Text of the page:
Read what the media has written about Native American artist Darlene Gait;

"... She incorporates Coast Salish elements to illustrate the interdependence of her culture and the environment. ... Gait...is as inspired as she is inspirational." By Richard Walker for Indian Country Today more....

"The distinctive artwork of Canadian First Nations artist Darlene Gait has been described as "about all things good" by Robert Amos art critic for the Victoria Times Colonist more....

"Transferring words into visual images is her way of storytelling. And those stories are very powerful. ... The transformational power that allowed her aboriginal ancestors to move in and out of the spirit realm is apparent in the images she selects to tell her stories: animals with grace and wisdom, children with genetic memory, and landscapes that are one with plant and animal life." By Linda Rogers for Focus Magazine more....

"Esquimalt Nations artist Darlene Gait paints colorful and spiritual images that capture the pride of her people. First Nations artist Darlene Gait of Vancouver Island, BC, is inspired by her Coast Salish culture. The acrylic paintings done by this Esquimalt Nations artist come alive with vibrant colours, poignant subject matter, and strong designs, making them immediately recognizable and in demand worldwide." By Penny Rogers for Canadian Brushstroke Magazine more....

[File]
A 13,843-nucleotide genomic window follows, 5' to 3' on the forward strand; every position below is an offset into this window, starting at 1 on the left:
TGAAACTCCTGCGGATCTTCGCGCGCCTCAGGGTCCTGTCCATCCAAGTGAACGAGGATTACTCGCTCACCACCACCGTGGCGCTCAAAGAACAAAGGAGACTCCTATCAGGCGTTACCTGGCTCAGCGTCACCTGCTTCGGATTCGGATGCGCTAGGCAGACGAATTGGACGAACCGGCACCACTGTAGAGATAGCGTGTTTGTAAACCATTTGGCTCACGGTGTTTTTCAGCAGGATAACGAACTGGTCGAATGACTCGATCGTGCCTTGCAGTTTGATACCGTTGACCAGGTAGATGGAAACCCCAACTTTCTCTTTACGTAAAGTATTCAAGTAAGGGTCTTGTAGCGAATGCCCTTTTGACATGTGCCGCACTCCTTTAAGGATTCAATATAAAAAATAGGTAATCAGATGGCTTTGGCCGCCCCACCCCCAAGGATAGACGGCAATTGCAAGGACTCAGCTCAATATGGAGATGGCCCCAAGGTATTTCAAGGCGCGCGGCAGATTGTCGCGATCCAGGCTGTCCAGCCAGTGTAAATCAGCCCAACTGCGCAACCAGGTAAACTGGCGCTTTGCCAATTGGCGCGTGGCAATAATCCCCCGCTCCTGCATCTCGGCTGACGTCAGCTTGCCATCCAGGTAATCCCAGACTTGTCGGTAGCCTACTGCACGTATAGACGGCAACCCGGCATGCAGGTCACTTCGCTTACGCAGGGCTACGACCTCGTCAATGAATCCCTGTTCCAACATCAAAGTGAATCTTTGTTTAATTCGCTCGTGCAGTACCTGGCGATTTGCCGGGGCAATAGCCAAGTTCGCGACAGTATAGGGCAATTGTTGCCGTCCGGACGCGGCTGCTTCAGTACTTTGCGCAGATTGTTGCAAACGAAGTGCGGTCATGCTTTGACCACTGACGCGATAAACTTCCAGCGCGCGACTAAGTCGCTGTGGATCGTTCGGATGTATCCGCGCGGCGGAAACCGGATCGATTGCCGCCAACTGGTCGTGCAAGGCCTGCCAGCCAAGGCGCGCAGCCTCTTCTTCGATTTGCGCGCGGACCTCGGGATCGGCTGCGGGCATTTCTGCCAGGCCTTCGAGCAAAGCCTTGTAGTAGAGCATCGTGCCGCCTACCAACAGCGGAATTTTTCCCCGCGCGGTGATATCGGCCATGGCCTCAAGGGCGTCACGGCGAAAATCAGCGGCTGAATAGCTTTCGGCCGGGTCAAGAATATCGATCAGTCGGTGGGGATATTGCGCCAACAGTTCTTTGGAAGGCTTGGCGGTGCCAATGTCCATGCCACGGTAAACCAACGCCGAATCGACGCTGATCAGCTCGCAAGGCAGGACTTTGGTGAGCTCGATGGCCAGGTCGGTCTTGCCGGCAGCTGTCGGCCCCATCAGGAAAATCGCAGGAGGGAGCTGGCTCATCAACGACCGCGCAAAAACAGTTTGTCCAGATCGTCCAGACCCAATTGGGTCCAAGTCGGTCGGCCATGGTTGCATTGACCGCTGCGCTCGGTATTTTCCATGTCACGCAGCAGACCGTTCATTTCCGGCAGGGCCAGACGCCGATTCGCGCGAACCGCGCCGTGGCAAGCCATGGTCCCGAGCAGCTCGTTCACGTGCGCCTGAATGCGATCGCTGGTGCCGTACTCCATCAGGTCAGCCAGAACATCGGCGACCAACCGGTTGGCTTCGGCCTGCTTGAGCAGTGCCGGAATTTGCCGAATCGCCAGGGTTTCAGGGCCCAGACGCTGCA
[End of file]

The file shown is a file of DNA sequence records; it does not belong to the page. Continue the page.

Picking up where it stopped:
The art of Darlene Gait has also been featured on six occasions on the cover of Indian Gaming magazine, on several occasions on Shaw TV, APTN, The New Canoe, The A Channel, CBC radio, as well as many other local and international publications.

If you live near Victoria or you are able to visit Vancouver Island, you will enjoy the very unique pleasure of visiting her permanent exhibition at the One Moon Gallery.

To walk into Darlene's One Moon Gallery is to enter her world of dreams and inspiration - to view the natural world from her unique perspective, a point of view that represents connectedness, harmony and beauty.

The location is spectacular as it is facing the ocean front park that belongs to the Esquimalt people but until now was only accessible by those residing on the reserve. Even long time Victoria residents are impressed and happy to discover a serene and authentic native village close to downtown, now open for them to visit.